Ambivalence (as in practical conflicts, moral dilemmas, conflicting beliefs, and mixed feelings) is a central phenomenon of human life. Yet ambivalence is incompatible with entrenched philosophical conceptions of personhood, judgement, and action, and is denied or marginalised by thinkers of diverse concerns. This book takes a radical new stance, bringing the study of core philosophical issues together with that of ambivalence. The book proposes new accounts in several areas – including subjectivity, consciousness, rationality, and value – while elucidating a wide range of phenomena expressive of ambivalence, from emotional ambivalence to self-deception. The book rejects the view that ambivalence makes a person divided, showing that our tension-fraught attitudes are profoundly unitary. Ambivalence is not tantamount to confusion or to paralysis: it is always basically rational, and often creative, active, and perceptive as well. The book develops themes from Wittgenstein, Davidson, Sartre, and Freud. It engages with contemporary debates in Analytic Philosophy in addition to work ranging from Aristotle to Cultural Studies and Empirical Psychology, and considers a rich set of examples from daily life and literature.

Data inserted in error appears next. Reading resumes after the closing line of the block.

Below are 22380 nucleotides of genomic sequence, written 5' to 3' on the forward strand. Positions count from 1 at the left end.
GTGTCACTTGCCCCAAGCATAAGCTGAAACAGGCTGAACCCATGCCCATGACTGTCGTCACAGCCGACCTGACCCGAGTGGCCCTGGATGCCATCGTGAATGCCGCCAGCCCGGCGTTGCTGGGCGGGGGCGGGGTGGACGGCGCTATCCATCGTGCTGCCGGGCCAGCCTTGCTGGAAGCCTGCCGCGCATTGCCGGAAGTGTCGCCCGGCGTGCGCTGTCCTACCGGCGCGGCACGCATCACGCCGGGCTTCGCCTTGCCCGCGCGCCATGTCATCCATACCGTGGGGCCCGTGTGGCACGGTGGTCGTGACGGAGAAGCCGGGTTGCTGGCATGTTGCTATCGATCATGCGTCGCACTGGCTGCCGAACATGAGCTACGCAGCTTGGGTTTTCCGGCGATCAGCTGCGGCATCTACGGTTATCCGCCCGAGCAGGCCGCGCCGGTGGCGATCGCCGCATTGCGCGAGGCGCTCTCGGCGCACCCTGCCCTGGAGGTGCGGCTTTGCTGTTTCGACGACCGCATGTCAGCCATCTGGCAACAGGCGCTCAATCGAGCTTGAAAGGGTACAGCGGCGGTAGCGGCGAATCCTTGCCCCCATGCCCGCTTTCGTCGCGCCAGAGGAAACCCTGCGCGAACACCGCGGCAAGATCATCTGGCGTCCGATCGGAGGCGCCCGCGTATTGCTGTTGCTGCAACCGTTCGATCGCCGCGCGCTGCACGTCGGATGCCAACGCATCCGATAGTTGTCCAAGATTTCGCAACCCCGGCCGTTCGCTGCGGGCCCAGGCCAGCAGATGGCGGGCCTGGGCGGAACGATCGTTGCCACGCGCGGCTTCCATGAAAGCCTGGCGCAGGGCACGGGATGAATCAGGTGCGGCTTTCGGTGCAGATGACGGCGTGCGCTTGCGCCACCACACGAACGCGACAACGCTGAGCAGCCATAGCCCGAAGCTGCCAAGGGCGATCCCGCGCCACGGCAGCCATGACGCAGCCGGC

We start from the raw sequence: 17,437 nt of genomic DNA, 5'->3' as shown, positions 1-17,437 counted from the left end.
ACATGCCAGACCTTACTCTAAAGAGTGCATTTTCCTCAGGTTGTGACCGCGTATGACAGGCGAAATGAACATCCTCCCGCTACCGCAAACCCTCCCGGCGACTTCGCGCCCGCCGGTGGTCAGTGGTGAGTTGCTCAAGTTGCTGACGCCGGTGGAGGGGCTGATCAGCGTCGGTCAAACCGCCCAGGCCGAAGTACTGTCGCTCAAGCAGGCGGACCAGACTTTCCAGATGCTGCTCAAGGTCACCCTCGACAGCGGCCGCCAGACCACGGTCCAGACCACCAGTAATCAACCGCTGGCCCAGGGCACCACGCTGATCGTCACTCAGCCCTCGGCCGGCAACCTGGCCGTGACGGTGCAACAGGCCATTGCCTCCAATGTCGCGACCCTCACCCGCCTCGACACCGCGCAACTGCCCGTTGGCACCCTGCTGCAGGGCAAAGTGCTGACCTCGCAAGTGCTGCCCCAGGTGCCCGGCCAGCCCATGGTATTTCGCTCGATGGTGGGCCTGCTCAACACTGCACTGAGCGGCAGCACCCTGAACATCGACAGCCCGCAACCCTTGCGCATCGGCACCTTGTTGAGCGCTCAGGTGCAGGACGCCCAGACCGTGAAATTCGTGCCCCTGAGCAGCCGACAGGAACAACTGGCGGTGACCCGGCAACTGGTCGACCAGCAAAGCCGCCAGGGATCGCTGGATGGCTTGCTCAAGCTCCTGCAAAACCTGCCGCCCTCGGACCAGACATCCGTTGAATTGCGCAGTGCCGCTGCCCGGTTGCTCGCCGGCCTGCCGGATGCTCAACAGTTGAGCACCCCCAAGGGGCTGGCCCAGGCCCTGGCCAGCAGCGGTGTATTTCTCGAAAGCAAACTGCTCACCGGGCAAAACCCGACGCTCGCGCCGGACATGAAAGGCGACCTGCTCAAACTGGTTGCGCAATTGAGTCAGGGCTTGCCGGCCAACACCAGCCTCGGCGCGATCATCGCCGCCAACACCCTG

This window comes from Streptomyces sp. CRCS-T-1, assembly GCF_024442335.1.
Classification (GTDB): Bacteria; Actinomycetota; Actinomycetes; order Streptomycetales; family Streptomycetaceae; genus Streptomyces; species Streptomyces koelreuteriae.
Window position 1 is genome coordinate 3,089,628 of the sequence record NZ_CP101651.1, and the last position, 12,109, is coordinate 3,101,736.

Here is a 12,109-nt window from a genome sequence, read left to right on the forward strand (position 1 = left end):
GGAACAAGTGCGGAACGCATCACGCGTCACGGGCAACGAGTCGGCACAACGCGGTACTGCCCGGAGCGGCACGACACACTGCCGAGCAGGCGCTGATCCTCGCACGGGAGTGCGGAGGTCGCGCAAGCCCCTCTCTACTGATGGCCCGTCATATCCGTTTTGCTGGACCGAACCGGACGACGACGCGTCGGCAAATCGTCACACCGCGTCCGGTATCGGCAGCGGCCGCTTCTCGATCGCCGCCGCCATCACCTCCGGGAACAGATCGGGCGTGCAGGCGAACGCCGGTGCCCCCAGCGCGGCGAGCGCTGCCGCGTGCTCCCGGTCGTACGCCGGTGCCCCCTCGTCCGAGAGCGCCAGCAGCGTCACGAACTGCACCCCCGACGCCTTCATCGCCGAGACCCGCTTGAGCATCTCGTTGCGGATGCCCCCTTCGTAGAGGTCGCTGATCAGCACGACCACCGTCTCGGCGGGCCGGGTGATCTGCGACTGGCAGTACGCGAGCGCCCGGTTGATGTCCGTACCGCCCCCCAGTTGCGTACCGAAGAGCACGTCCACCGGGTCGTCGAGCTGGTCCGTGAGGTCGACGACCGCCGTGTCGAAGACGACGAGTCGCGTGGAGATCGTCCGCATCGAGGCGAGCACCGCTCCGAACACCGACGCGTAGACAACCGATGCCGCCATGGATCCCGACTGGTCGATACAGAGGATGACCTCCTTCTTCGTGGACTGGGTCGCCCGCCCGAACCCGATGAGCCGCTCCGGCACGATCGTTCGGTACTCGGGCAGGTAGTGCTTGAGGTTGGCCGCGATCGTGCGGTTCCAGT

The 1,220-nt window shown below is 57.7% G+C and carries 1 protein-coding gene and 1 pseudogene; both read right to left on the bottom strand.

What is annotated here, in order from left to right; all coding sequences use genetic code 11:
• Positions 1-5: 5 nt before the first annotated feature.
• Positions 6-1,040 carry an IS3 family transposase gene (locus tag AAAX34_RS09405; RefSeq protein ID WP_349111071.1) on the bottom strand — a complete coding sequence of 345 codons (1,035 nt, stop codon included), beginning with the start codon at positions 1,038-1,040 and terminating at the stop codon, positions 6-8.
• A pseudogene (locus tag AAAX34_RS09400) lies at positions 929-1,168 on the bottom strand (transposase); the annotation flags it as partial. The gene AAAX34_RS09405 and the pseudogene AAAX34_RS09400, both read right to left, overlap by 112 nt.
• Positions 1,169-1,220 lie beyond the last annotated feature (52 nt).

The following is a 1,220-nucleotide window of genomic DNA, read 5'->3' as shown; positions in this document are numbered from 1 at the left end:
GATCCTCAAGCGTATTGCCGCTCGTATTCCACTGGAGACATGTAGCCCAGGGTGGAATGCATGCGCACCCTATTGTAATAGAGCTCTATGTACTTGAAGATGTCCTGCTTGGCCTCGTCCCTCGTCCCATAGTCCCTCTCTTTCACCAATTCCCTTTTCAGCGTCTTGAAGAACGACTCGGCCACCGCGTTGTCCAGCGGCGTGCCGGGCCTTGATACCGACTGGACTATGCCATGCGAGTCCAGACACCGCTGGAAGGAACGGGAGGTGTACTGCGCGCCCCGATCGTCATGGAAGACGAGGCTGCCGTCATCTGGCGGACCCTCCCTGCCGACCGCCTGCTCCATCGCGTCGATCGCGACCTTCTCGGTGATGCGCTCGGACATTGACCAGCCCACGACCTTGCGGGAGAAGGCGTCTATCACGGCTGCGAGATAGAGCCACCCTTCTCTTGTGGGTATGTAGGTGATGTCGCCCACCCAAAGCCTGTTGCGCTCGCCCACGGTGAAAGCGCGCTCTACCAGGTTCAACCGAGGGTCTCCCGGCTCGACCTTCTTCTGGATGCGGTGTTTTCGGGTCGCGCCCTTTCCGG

Part I: Beginnings / 1. Introduction / 2. Philosophical Approaches to Ambivalence: A Roadmap of a Rough Terrain / Part II: Life with Ambivalence / 3. Unity in Plurality: The Case of Emotional Ambivalence / 4. Behavioural Conflict: The Case of Emotional Ambivalence / 5. Conscious Ambivalence and Its Bearings on the Character of Consciousness / 6. Pursuits of Harmony, Integration and Freud’s Person / Part III: Structures of Ambivalence / 7. Self-deception, Ambivalence of Belief and Basic Rationality / 8. Ambivalence of Value Judgement, Deliberation and the Logic of Value / 9. The Openness of Desire and Action in Ambivalence / Appendix A / Bibliography / Bibliographic note
Hili Razinsky is a researcher at the Center of Philosophy, University of Lisbon